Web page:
Wednesday, July 11, 2018

It's the names!

Way back in 2008 I wrote the story of a progressive white friend's interior struggle to understand her own hesitations about then-Senator Barack Obama's presidential run. Finally she blurted out: "It's the names. I felt it when I watched Michelle's speech and his daughters came on stage. They were called something I can't pronounce." Being the good soul and justice warrior she is, she rapidly learned how to pronounce "Barack," and "Sasha," and "Malia." I suspect she would hardly remember her discomfort today.

But I remember, because that phrase -- "it's the names!" -- has become one of my touchstones in this dark era. A segment of white people fear they are being erased and look to Trump to Make America White Again. But I look at bylines and mentions in U.S. media every day and rejoice that our everyday names have irreparably changed and we now live in a wider world amid a wider national family.

For a few days, I grabbed a small selection of names that would have been strange and foreign to my parents' generation. (A little more behind each link.) Vivek Ranadive. Duke Tran. Ishaan Tharoor. Malkia Amala Cyril. Seung Min Kim. Latona Giwa. Taurean C. Sanderlin. Atossa Araxia Abrahamian. Rustem Kazazi. Karthik Nemmani. Yphtach Lelkes. I could pull hundreds more, just from my regular reading.

Trump and the GOPers stumble over this reality. Kris Kobach (perhaps a German-origin name?) -- Secretary of State of Kansas and inventor of numerous stratagems to prevent people of color and other Democrats from voting -- fell on his face when he tried to convince a federal judge that many non-citizens were polluting his state's elections. He produced an "expert witness" to explain how they had identifed these improper voters.

[Kobach's expert Jesse Richman] simply flagged people with “foreign”-sounding names, although he was inconsistent in his execution. As Talking Points Memo reported, “two respondents with the last name Lopez were coded as foreign, and three Lopezes were not.”

On the sixth day of the trial, [ACLU lawyer Dale] Ho read a series of names and asked Richman if he would label them as foreign-sounding. When he came to the name Carlos Murguia, Richman said he probably would flag it as foreign. Ho responded that Carlos Murguia was a federal judge in that very courthouse in Kansas City.

Ooops.

The exponentially increasing number of names we bear in this country is one of our national joys and strengths. I'll give the last word to Washington Post book critic Carlos Lozado, whose Latinx name seems conventional to most of us in the U.S. Southwest.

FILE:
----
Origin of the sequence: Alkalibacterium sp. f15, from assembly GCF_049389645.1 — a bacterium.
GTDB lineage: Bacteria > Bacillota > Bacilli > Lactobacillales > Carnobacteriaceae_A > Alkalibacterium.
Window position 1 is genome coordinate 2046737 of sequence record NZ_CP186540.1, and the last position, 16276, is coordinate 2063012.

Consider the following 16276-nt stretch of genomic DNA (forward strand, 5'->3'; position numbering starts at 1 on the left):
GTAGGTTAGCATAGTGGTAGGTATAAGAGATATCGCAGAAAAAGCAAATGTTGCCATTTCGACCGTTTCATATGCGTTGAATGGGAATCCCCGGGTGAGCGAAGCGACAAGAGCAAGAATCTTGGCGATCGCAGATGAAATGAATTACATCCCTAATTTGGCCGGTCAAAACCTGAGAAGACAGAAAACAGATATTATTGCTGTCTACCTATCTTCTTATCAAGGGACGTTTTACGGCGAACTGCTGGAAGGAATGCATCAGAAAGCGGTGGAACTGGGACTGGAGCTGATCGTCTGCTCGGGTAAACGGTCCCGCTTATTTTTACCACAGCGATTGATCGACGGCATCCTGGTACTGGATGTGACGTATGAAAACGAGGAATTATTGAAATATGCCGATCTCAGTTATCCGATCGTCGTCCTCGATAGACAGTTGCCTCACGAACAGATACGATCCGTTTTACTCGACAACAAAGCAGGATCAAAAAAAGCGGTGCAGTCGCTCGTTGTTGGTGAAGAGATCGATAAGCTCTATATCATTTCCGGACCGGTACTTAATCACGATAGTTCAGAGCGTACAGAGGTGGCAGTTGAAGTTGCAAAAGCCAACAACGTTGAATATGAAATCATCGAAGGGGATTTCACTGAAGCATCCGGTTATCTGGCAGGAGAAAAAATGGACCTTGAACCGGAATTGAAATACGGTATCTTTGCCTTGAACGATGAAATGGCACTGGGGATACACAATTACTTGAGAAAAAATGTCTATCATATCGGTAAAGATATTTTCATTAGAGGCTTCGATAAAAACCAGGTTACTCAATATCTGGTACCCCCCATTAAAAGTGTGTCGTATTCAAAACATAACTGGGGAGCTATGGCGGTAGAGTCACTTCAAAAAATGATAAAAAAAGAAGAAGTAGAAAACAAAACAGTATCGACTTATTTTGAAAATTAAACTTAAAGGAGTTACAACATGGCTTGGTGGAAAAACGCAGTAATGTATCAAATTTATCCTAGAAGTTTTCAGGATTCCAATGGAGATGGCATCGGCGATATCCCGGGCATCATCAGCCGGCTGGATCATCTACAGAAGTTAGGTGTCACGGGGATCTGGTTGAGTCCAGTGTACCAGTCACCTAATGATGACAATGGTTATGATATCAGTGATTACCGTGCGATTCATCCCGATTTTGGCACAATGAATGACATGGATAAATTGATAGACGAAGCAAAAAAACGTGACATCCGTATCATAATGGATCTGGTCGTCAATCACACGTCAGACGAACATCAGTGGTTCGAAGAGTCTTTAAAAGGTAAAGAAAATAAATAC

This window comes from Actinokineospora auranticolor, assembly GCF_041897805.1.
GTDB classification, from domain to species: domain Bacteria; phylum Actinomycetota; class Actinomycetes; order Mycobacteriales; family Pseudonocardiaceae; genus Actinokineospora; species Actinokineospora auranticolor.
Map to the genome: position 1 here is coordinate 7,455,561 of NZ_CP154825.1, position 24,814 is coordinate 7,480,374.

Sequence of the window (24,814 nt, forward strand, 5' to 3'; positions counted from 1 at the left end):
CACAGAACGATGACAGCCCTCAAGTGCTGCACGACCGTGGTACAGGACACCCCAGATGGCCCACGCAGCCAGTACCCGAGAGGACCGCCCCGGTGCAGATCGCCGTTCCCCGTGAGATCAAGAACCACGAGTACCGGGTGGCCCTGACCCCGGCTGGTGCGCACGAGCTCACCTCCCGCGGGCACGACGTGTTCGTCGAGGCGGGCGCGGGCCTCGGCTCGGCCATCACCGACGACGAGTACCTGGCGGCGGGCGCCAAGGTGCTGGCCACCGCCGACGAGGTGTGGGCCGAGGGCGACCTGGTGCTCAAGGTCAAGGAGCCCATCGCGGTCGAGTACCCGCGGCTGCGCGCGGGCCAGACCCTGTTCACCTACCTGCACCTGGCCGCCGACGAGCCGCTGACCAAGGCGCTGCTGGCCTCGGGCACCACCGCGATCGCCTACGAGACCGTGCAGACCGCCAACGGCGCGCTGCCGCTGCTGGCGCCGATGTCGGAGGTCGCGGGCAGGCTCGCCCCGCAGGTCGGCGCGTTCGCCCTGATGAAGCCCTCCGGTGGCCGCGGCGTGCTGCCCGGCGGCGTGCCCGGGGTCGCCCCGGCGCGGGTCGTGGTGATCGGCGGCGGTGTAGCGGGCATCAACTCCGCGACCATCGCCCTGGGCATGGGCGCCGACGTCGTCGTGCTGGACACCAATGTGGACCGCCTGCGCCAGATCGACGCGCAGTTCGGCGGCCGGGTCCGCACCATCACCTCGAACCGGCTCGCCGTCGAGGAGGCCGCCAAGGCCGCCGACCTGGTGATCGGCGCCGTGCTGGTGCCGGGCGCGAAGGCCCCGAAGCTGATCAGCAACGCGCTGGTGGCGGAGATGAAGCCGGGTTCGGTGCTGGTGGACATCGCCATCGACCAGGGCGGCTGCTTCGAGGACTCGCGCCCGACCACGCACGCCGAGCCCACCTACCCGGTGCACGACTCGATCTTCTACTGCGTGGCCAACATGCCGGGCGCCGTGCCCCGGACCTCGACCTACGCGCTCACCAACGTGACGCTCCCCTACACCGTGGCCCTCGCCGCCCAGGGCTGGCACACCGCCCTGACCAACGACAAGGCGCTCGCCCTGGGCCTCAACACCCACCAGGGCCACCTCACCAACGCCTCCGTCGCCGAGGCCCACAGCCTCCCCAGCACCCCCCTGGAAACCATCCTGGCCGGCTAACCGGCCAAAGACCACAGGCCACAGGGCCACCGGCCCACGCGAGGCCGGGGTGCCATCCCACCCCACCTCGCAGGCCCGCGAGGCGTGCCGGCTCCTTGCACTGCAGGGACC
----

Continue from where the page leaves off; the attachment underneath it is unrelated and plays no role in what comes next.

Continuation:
The American experiment is not just worth the fight — it is the fight. With passion always strained, the pursuit of prosperity, freedom and belonging is an endless battle, an enterprise in equal measures exhausting and exhilarating.

2 comments:

Rain Trueax said...

Maybe. There are things to learn about names from other places. I struggle with remembering that Chinese surnames aren't in the same order as ours. Having a husband work in a multinational company-- even before it had so many sites overseas-- I've had a lot more interaction with those from other places-- and, of course, where I live does also. I was for Obama from the start with donations and wanting him to win-- both times. Only later, his second term, did I see more of what he was doing to dislike based on issues.

Remember it was for a time the Irish who were threatening those already here by coming in big numbers and taking their jobs. In the end, most of the time, it's the ones who might lose their jobs who are most threatened (just wrote a blog on the Chinese and what they went through coming here in the 1800s). People who benefit from laborers coming in aren't the ones feeling threatened.

Michael Strickland said...

Great, positive post. And I love the quote, "The American experiment is not just worth the fight — it is the fight." I'm feeling very much that way these days, and have no patience with people who should know better, either through education or circumstance, who don't understand this reality. Every time I read a "But Clinton did this to Bernie...and capitalism is the real enemy..." bit of handwringing nonsense, I usually reply, "Most Trump voters are uneducated racists, so at least they have an excuse. What's yours?"

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